Friday, November 05, 2004

Warning for 2006 Is Seen in Failures at Polls in the City

The New York Times
November 5, 2004

Warning for 2006 Is Seen in Failures at Polls in the City

The New York City Board of Elections knew that Tuesday would be a big day, with 400,000 new voters who had been added to the rolls expected to flood polling places for the presidential election.

Yet when Election Day rolled around, the board was seriously unprepared. Its Web site and phone lines, where thousands went looking for information about where to vote, failed. Tens of thousands of voters stood for hours at polls, where they frequently found befuddled workers who could not locate basic paperwork and gave incomprehensible directives, including, in one case, telling voters to segregate themselves by party affiliation. Antiquated mechanical voting machines at times broke down, and there were not enough mechanics on hand to fix them.

These failures came as no surprise to critics of the board and even some of its own members, who cite its aging systems and a tradition of hiring workers whose main qualifications are their loyalty to political party operatives, making it one of the last citadels of political patronage in local government.

Further, this week's problems presage possible mass confusion in 2006, when the state is expected to begin using electronic voting machines.

"The two aspects of their technology that were overwhelmed this year - their phone system and Web site - are simple compared to what they will need to deal with in order to successfully implement and operate electronic voting technologies,'' said Gino P. Menchini, the head of the city's Department of Information Technology and Telecommunications.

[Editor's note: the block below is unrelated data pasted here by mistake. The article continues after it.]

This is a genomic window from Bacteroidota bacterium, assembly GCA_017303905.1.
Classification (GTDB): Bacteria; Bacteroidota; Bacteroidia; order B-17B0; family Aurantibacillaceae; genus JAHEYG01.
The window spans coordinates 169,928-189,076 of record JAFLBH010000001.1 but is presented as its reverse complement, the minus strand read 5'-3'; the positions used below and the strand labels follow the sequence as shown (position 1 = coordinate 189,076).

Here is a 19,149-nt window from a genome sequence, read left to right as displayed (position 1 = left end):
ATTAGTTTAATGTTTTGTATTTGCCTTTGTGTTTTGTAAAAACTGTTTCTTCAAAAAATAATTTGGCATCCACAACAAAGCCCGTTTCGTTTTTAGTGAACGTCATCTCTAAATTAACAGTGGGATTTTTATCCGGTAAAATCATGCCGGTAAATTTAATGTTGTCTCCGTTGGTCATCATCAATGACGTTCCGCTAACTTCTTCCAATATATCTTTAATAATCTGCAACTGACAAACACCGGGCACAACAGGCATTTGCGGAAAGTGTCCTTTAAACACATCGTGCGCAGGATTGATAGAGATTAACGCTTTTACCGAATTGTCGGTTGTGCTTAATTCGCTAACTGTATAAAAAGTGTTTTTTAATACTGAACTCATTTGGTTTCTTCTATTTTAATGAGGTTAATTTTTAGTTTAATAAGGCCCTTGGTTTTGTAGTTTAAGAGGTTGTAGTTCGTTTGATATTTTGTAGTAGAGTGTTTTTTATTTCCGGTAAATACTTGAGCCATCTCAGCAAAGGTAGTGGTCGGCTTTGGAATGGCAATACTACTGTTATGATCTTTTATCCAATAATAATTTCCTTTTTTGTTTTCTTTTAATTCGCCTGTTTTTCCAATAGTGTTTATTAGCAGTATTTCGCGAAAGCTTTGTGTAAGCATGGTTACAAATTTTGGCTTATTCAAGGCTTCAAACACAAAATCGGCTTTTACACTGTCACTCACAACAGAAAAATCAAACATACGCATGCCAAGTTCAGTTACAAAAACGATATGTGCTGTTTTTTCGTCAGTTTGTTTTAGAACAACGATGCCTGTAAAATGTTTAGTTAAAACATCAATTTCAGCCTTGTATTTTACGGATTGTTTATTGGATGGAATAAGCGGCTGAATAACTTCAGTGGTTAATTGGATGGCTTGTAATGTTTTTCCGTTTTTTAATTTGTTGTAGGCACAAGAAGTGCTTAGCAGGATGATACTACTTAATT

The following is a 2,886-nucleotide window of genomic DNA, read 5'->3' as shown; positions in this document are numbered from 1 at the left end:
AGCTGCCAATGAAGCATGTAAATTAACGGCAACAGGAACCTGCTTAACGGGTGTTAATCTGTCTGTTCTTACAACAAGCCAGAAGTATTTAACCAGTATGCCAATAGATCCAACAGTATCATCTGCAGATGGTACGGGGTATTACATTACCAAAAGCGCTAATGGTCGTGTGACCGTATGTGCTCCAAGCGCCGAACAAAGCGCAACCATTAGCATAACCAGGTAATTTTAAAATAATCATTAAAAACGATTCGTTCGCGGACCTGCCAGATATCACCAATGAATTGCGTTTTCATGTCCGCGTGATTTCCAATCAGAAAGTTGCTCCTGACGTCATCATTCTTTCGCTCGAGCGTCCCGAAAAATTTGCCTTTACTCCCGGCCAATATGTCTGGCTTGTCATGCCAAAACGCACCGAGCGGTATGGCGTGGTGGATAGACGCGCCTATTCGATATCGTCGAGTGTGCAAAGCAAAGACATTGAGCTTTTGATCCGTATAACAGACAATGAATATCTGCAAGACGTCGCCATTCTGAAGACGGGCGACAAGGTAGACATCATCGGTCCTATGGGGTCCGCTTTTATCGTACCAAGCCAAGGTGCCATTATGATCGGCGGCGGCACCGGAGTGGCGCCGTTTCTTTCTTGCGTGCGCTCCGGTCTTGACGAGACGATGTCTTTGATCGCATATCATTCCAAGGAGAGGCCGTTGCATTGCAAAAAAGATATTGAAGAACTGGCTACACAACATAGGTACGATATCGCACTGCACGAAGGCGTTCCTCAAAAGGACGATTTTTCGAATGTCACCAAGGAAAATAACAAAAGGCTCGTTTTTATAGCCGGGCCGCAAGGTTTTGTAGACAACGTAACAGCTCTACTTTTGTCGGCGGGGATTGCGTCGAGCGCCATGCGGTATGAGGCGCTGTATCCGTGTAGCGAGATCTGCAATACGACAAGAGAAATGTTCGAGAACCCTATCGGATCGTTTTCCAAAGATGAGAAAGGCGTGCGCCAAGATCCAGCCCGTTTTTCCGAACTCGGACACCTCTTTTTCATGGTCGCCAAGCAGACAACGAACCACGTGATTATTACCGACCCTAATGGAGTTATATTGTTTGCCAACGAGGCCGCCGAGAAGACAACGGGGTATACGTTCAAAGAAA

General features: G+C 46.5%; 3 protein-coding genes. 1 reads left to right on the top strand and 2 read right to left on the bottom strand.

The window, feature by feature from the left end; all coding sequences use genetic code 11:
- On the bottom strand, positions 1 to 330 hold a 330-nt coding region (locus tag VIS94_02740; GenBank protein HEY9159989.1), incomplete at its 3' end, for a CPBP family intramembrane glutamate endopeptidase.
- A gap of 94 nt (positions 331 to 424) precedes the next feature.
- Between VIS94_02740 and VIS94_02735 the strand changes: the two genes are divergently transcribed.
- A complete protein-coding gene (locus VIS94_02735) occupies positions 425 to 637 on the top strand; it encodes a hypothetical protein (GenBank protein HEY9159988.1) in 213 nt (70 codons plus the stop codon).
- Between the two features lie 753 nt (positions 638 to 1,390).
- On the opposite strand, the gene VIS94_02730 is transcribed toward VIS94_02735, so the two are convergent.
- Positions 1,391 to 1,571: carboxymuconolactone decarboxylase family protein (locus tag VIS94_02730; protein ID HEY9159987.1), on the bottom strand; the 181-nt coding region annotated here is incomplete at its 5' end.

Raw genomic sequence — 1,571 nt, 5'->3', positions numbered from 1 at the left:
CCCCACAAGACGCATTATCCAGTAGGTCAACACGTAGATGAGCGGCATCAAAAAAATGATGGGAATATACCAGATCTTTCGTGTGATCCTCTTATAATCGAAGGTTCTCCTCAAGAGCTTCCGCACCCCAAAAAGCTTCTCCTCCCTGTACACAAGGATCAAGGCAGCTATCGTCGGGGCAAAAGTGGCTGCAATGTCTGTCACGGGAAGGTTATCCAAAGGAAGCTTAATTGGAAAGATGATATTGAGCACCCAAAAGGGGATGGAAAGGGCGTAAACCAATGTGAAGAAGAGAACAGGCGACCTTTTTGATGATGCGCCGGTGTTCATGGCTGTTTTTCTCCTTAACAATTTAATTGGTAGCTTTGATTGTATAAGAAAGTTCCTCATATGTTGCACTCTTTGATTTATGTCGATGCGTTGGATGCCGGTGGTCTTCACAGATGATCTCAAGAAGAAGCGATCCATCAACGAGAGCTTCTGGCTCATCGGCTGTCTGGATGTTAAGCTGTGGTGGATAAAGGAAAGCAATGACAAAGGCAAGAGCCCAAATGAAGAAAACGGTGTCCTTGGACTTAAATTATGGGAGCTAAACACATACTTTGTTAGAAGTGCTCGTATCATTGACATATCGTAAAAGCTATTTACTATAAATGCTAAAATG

The board's structure makes it an anomaly in government. It is financed by taxpayer dollars, but under state law, the Republican and Democratic Parties in each borough choose its 10 members. Recent members have included the associates or even relatives of various lawmakers, among them the father of former State Senator Guy J. Velella, who left the board two years after his indictment in a corruption scandal involving his son.

The members, in turn, pick the executive director and his two top subordinates. The board's staff members are also usually connected to elected and party officials, and often lack skills for the complex tasks they are assigned, board members and other officials say. "There are people who work at the Board of Elections who are not properly qualified for the positions they have and are protected politically," said Douglas A. Kellner, one of the board members.

Just before the election, when a technician charged with setting up voting machines in Queens was found by the board to be performing poorly, State Senator Serphin R. Maltese, a Republican, intervened to make sure he was accommodated elsewhere in the system. Why? "Because he was a Republican," Mr. Maltese said in an interview.

Poll workers also flow from political machines, and are often undertrained and sometimes do not bother to show up, even on Election Day. A report by the city's Independent Budget Office in 2001 found that "on average, only 70 to 80 percent of those who work on Election Day have completed training."

The director of the board and others fear that getting these workers trained for electronic voting will be a Sisyphean task. "The board has so many problems with election administration," Mr. Kellner said. "Our biggest problem is recruitment and training and having an adequate supply of poll workers. You have 30,000 workers and they work one or two times a year administering an increasingly complex set of rules."

Alarmed by the board's problems directing voters to the polls, Mayor Michael R. Bloomberg said on Election Day that the board "better get their act together by next year." But the board is subjected to almost no significant oversight by the mayor, and the chairman of the City Council committee charged with monitoring the Board of Elections is married to the board's administrative manager.

The board's executive director, John Ravitz, who is viewed by many as working hard to professionalize the agency, defends his board as working as hard as it can with a shoestring budget and says that much of his staff is dedicated. But that view is shared only in part by most election experts.